Law on rallies awaits Putin’s signature

June 6, 2012 Igor Rozin
Following 12 hours of tense debate, Russia's State Duma has adopted amendments to the law on rallies, slapping harsher penalties on participants and organizers alike.
It remains to be seen whether Vladimir Putin will confirm new amendnets to  the law on rallies. Source: ITAR-TASS
It remains to be seen whether Vladimir Putin will confirm new amendnets to the law on rallies. Source: ITAR-TASS

A law imposing tougher restrictions on organizers and participants in unsanctioned rallies has passed the Russian State Duma. Should President Vladimir Putin sign the bill, it will affect the opposition-led “March of Millions,” scheduled for June 12.

“I can say for sure that what is going on in the State Duma now is unprecedented for the parliament,” said a Kommersant FM radio reporter, launching his coverage of the debate about the amendments to the law on rallies. Many other journalists and political experts shared his opinion.

Anti-Protest Bill

The amendments adopted by the Duma impose much tougher penalties on participants in unsanctioned rallies. The bill raises maximum fines for participation to 300,000 rubles ($9,200) for individuals, 600,000 rubles ($18,400) for officials and 1 million rubles ($30,800) for companies. Furthermore, the bill introduces mandatory community service for offenders, prohibits wearing masks during rallies and imposes fines for unsanctioned assemblies of citizens, or “partying,” if the participants disturb the public peace. Also, the amendments ban citizens from staging public events if they have been fined two or more times for breaking the rules for holding rallies within 12 months.

The State Duma discussion of the proposed penalties for those failing to comply with the rally and protest procedures resulted in a very unusual night session. The reason for the lengthy debate was the action staged by the members of the opposition Just Russia faction, which bombarded the Duma with hundreds of remarks. In a bid to speed up the vote, the Duma cut the standard time for considering a remark in half, to just 30 seconds, and the debate, which started at 12:30 p.m., ended a few minutes before midnight. Before voting on the bill after a third reading, representatives of the factions were allowed to make short speeches and opposition deputies warned the Duma that the sanctions might backfire.

“The street won’t ever forget this,” said Just Russia leader Sergei Mironov promised those who backed the dramatic increase in fines.

The warning did not affect the voting results, however, and, at 11:37 p.m., the opposition deputies ran out of remarks and the speaker put the bill to vote after a second reading. The vote was 239-207. A third reading was announced immediately after that and, at 11:50 p.m., the Duma adopted a new version of the Administrative Offenses Code and law on rallies.

The upper house of the Russian parliament, the Federation Council, took less time to discuss the bill - that body adopted it by noon on Wednesday. The vote was 132 to 1, with one member abstaining. 

Putin could sign the bill by the end of the day on June 7. Presidential spokesman Dmitry Peskov believes that Putin “will consider all of the remarks he has received before making the final decision.” According to him, Putin will reject the bill only if it runs counter to the generally accepted rules applicable to rallies in foreign countries. “These are European states with similar regulations on rallies”, the spokesman for the president said. The opposition believes that United Russia wants the amendments in effect by  June 12, when the opposition plans to hold its next mass rally.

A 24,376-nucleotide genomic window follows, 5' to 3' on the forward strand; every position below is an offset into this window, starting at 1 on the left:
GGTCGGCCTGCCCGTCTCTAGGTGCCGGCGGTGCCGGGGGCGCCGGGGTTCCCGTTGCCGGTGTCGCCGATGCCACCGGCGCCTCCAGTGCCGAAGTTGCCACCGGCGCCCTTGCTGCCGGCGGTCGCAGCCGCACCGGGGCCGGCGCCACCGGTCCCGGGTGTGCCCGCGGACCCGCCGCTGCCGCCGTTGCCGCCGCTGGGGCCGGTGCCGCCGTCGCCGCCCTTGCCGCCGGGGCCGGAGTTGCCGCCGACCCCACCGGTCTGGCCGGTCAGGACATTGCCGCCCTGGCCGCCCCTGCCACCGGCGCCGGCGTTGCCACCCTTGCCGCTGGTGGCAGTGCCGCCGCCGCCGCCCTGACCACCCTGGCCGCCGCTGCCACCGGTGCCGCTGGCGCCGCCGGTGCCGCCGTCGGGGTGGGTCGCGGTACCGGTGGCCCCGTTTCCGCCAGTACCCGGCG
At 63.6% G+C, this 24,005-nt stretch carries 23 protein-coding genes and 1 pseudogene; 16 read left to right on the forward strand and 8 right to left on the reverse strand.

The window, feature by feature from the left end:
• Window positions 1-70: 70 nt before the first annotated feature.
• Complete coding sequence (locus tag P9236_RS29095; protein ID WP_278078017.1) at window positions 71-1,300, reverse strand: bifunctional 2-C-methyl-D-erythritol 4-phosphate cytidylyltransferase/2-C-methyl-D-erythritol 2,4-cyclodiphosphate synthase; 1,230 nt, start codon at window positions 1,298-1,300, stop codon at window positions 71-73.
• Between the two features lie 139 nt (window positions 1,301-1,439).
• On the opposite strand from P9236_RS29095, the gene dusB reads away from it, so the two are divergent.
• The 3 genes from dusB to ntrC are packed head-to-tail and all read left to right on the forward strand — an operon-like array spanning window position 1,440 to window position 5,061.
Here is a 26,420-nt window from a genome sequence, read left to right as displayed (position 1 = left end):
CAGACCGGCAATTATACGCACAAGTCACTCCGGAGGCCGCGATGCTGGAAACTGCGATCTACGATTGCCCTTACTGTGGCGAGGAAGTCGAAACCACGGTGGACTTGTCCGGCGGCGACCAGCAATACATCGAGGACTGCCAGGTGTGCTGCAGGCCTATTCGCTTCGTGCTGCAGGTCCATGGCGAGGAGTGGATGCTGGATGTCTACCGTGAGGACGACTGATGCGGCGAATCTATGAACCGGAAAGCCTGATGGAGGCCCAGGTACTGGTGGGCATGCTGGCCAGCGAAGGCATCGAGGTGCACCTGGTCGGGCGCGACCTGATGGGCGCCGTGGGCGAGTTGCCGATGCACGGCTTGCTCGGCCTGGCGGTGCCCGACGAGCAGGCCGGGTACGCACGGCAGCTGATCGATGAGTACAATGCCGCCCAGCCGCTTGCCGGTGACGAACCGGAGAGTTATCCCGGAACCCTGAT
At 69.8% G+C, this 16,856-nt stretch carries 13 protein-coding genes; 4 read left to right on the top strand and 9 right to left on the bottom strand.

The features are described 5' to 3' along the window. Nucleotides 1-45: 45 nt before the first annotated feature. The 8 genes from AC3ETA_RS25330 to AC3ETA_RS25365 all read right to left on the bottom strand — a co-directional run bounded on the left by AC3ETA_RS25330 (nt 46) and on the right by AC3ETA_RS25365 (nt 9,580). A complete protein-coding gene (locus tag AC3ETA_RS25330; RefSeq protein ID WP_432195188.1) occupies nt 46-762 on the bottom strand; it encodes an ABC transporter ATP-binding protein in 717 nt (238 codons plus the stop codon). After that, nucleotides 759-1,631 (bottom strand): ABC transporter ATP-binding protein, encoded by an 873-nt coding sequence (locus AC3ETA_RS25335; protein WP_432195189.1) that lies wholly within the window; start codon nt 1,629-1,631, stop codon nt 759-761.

The article is based on the information from Kommersant and RIA Novosti.

Comments from experts


Alexander Sidyakin, Duma deputy from United Russia, author of the bill:

“It should be obvious to all deputies representing all factions that the old version of the law is outdated. The old regulations and old penalties for such offences are obsolete. We must change to totally new phase of legal control.”

Pavel Salin, political expert:

“The bill definitely had in view the mass rallies that might be staged on June 12. What is different about it is that the protest leaders have phased down the protest, not without interference by the authorities. I do not rule out that this fuss about the bill on rallies is exaggerated and the bill will be adopted by June 12, but will come into effect after the rallies.”

Lev Gudkov, sociologist, director of the Levada Center:

“This is naturally a manifestation of power, illegitimate power. Such gestures cannot earn the respect of society as a whole, to say nothing of its most educated and active members. Putin and the country’s administration will keep losing respect and will do so rapidly.”

Alexei Kudrin, chairman of the Committee of Civic Initiatives:

"The authors of the draconian amendments that have been adopted fail to notice that the participants in mass rallies already bear civil liability for damaging property or injuring people. By imposing additional administrative liability, the authors of the amendments disregard the rule precluding double punishment for the same offense."

Mikhail Fedotov, chairman of the presidential Human Rights Council:

"First of all, we believe that such a significant document should not be adopted so hastily or timed for the scheduled mass rallies of pro-opposition citizens. If the amendments to the law that regulates the procedures for holding rallies and marches denies citizens their constitutional right to assemble, peacefully and without weapons, then protest moods will grow radical. The insufficiently elaborated bill might thus have precisely the opposite effect to that intended by its authors."

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